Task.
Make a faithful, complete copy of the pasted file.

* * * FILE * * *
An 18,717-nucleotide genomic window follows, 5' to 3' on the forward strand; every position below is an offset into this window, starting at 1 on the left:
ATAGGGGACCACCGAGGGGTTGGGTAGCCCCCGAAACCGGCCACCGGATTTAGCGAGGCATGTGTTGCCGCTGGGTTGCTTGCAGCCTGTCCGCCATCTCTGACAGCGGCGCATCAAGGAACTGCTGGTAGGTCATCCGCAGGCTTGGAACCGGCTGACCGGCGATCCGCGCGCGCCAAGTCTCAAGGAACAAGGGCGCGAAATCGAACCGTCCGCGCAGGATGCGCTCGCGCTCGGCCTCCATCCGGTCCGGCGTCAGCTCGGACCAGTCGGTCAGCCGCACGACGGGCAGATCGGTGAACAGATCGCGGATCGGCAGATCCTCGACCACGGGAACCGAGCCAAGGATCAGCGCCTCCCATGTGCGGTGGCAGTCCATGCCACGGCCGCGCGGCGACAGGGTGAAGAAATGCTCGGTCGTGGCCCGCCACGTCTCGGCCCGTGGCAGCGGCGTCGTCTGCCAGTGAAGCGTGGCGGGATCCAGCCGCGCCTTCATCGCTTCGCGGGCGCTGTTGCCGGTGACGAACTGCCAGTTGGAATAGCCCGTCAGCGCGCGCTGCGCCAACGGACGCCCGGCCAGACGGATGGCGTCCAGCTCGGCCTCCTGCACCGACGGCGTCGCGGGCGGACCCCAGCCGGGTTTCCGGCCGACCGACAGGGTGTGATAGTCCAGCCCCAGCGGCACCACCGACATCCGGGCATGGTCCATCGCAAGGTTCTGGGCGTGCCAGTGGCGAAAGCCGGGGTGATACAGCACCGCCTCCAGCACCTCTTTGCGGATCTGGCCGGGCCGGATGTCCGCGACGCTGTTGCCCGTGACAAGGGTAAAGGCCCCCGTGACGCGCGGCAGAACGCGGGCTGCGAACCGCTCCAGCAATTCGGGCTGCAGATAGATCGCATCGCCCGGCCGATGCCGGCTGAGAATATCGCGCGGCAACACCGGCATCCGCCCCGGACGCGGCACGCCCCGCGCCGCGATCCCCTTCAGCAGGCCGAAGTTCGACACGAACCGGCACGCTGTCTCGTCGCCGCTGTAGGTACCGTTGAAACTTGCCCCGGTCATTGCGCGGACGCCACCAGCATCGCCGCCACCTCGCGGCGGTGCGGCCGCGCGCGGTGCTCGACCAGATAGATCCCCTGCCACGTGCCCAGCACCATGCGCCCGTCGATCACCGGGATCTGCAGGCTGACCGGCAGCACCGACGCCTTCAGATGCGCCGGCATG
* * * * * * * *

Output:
An 18,717-nucleotide genomic window follows, 5' to 3' on the forward strand; every position below is an offset into this window, starting at 1 on the left:
ATAGGGGACCACCGAGGGGTTGGGTAGCCCCCGAAACCGGCCACCGGATTTAGCGAGGCATGTGTTGCCGCTGGGTTGCTTGCAGCCTGTCCGCCATCTCTGACAGCGGCGCATCAAGGAACTGCTGGTAGGTCATCCGCAGGCTTGGAACCGGCTGACCGGCGATCCGCGCGCGCCAAGTCTCAAGGAACAAGGGCGCGAAATCGAACCGTCCGCGCAGGATGCGCTCGCGCTCGGCCTCCATCCGGTCCGGCGTCAGCTCGGACCAGTCGGTCAGCCGCACGACGGGCAGATCGGTGAACAGATCGCGGATCGGCAGATCCTCGACCACGGGAACCGAGCCAAGGATCAGCGCCTCCCATGTGCGGTGGCAGTCCATGCCACGGCCGCGCGGCGACAGGGTGAAGAAATGCTCGGTCGTGGCCCGCCACGTCTCGGCCCGTGGCAGCGGCGTCGTCTGCCAGTGAAGCGTGGCGGGATCCAGCCGCGCCTTCATCGCTTCGCGGGCGCTGTTGCCGGTGACGAACTGCCAGTTGGAATAGCCCGTCAGCGCGCGCTGCGCCAACGGACGCCCGGCCAGACGGATGGCGTCCAGCTCGGCCTCCTGCACCGACGGCGTCGCGGGCGGACCCCAGCCGGGTTTCCGGCCGACCGACAGGGTGTGATAGTCCAGCCCCAGCGGCACCACCGACATCCGGGCATGGTCCATCGCAAGGTTCTGGGCGTGCCAGTGGCGAAAGCCGGGGTGATACAGCACCGCCTCCAGCACCTCTTTGCGGATCTGGCCGGGCCGGATGTCCGCGACGCTGTTGCCCGTGACAAGGGTAAAGGCCCCCGTGACGCGCGGCAGAACGCGGGCTGCGAACCGCTCCAGCAATTCGGGCTGCAGATAGATCGCATCGCCCGGCCGATGCCGGCTGAGAATATCGCGCGGCAACACCGGCATCCGCCCCGGACGCGGCACGCCCCGCGCCGCGATCCCCTTCAGCAGGCCGAAGTTCGACACGAACCGGCACGCTGTCTCGTCGCCGCTGTAGGTACCGTTGAAACTTGCCCCGGTCATTGCGCGGACGCCACCAGCATCGCCGCCACCTCGCGGCGGTGCGGCCGCGCGCGGTGCTCGACCAGATAGATCCCCTGCCACGTGCCCAGCACCATGCGCCCGTCGATCACCGGGATCTGCAGGCTGACCGGCAGCACCGACGCCTTCAGATGCGCCGGCATG